The First Four Novels of Claire North

Fiction can be so predictable. Arguments persist as to whether there are any more than six or seven basic plots in all of literature. Star Wars is essentially Dante’s Inferno in space, Jane Eyre? Romeo and Juliet with extra tragedy but a happier ending. Lord of the Rings? A very long winded version of the Odyssey, and so on. So coming across an author who creates what seem to be genuinely new ideas is as refreshing as it is remarkable.

I contend that Claire North is such an author.

All four novels discussed here, laid side by side
The first four novels of Claire North

Let’s deal with the basics. Claire North is one of two nom de plumes used by West End lighting designer Cat(herine) Webb. Having written her earliest novels for children under her real name, she moved to adult fiction but rebranded herself as Kate Griffin and then Claire North to change style again. I recently searched my local Waterstone’s for Kate Griffin books but to no avail – maybe I was looking in the wrong place as all her titles are available (but beware, there are two Kate Griffins). The best known Claire North novel is the first: The First Fifteen Lives of Harry August. I am grateful to Nickie Beharry for introducing me and the other members of our book group to this one.

Time travel stories aren’t new. Our group recently read Ben Elton’s terrific Time and Time Again, for example, that centres on a time traveller going back to stop the assassination of Arch Duke Ferdinand. This was reminiscent of Stephen Fry’s Making History in which a time traveller kills off Hitler before he can do any damage… both stories are replete with unintended consequences of course. Harry August isn’t a time traveller, but he does re-live his life over and over again. Not only that, he can remember what happened last time. Sometimes he dies young, sometimes old, but he’s born into exactly the same family circumstance every time.

I may be wrong, but I believe that’s a wholly original idea. Sure, from there we get into time travel tropes of altered history, the consequences of meddling with things that shouldn’t be meddled with and so on, but that kernel had me hooked from the start.

The next Claire North novel I read wasn’t her second, but her third: The Sudden Appearance of Hope. This again, I believe, is anchored in an entirely original idea. Hope Arden is someone you forget. Turn away from her in conversation and by the time you turn back, she’s someone you’ve never met before. Even her parents forgot her. This makes her a flirt at parties (no luck seducing the good looking guy first time? no worries; come back in 5 minutes and try again - he’ll have no idea he’s met you before) and it makes it impossible for her to have any normal lasting friendships. It also makes her an exceptional thief and a very hard suspect for the police to catch.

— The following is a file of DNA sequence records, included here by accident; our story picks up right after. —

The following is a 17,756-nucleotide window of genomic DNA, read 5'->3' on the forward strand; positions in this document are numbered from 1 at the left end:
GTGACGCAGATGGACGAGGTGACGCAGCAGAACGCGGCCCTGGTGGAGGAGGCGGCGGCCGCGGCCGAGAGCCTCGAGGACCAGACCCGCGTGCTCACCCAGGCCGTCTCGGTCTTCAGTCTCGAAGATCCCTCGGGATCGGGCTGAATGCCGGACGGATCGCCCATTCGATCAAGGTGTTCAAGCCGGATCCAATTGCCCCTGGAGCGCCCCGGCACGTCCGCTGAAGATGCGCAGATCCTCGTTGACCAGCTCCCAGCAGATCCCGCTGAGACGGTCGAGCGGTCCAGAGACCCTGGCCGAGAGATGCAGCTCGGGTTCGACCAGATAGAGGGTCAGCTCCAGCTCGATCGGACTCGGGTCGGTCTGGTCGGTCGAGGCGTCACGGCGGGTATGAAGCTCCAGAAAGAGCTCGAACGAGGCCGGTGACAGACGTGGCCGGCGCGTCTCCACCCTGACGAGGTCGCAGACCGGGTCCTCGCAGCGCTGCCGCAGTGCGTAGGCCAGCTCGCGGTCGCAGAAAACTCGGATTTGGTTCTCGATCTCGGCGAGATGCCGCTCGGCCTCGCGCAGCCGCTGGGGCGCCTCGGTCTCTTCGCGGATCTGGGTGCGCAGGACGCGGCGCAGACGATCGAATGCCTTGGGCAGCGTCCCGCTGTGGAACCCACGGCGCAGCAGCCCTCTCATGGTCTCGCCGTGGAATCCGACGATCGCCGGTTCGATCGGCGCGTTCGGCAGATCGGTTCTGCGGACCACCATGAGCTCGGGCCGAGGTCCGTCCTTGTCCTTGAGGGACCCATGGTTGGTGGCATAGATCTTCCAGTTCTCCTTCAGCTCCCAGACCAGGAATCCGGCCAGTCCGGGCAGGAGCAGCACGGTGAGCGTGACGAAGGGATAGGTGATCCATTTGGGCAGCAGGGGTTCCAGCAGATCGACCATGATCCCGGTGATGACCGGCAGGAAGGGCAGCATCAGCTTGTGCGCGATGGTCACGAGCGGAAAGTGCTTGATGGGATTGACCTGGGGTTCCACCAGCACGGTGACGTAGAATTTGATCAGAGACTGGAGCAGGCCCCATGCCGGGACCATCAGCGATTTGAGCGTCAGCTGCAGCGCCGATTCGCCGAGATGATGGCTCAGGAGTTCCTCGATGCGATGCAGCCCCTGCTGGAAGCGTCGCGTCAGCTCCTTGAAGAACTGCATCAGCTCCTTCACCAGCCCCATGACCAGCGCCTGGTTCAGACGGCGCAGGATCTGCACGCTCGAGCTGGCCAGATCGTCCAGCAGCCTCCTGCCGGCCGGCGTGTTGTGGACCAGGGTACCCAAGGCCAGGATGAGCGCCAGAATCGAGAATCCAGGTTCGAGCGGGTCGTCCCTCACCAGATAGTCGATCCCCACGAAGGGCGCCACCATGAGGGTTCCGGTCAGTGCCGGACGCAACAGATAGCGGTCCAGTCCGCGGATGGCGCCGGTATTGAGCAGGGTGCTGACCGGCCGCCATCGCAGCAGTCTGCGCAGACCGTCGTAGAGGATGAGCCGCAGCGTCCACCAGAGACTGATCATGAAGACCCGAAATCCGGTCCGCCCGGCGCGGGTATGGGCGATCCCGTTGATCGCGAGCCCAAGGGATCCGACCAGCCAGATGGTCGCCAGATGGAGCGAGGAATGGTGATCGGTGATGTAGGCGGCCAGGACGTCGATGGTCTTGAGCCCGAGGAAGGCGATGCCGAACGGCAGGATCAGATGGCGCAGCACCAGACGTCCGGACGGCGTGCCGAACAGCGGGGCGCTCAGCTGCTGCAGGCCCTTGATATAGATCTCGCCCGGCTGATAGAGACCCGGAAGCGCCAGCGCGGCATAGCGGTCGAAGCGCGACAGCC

The Sudden Appearance of Hope includes a lot of travel and one suspects that Cat Webb has been to at least most of the places she writes into her stories (isn’t the point of being an author that you get to go to lots of exotic places in the name of research?). It’s also a strong theme in her fourth novel: The End of the Day. Our hero in this one is Charlie who gets the job as the Harbinger of Death. He gets the name of someone to go and visit, either as a warning or as a courtesy, all the necessary travel arrangements are taken care of by the office in Milton Keynes, and off he goes. There are other harbingers (famine, war and pestilence), all very ordinary people doing extra ordinary jobs for, well, super natural masters. It’s not as immediately powerful as the others, but it is more reflective. It’s much more of a social commentary than the other three.

Which brings me to the last one I read: Touch. No prizes for original ideas here. A ghost moves from living host to living host through touch. When the host moves in, they take over the person completely, the underlying person is suppressed and will have no memory whatever of the time the ghost was resident – leading to some surprise in their location and condition when the host leaves. With some variation, this idea has been explored in, for example, Ghostwritten by David Mitchell, David Sheckley’s Mindswap, Iain M Banks’ Surface Detail, in the TV series Quantum leap and in the films Being John Malkovich and the apparently dreadful Fallen *. And yet… it’s first class. It’s essentially an excellent thriller, very well written with disbelief well and truly suspended early on.

Author photo
Cat Webb, a.k.a Claire North, a.k.a Kate Giffin

All four novels feature a central character with an outstanding gift/situation on which the story hangs. The protagonist finds that they are not entirely alone and come across others in the same situation as they travel the world. Cat Webb writes very well. I noticed only one point at which the fictional set up was uncomfortably weak - the bits around Hope Arden’s parents forgetting her when she was about 16. She constructs her novels with depth, she uses unusual punctuation that emphasises discontinuities and thought processes, she has great word power – but so do others. It’s the originality of those core ideas that marks her work out in my view.

If you haven’t read a Claire North yet, pick one and dive in. I bet it won’t be your last. My prediliction for first editions means, of course, I have already pre-ordered her next, despite there being no information about it at all, listed at Waterstones as simply "Untitled Claire North Novel 2" (shouldn't that be Novel 5?)

Screenshot of my tweet and Claire North's reply

* I am grateful to Nolwenn Luke, Dan Brickley, Linda Humphries, Gregg Kellogg, Steven Pemberton, Tim Douglas and Liam Quinn for that list.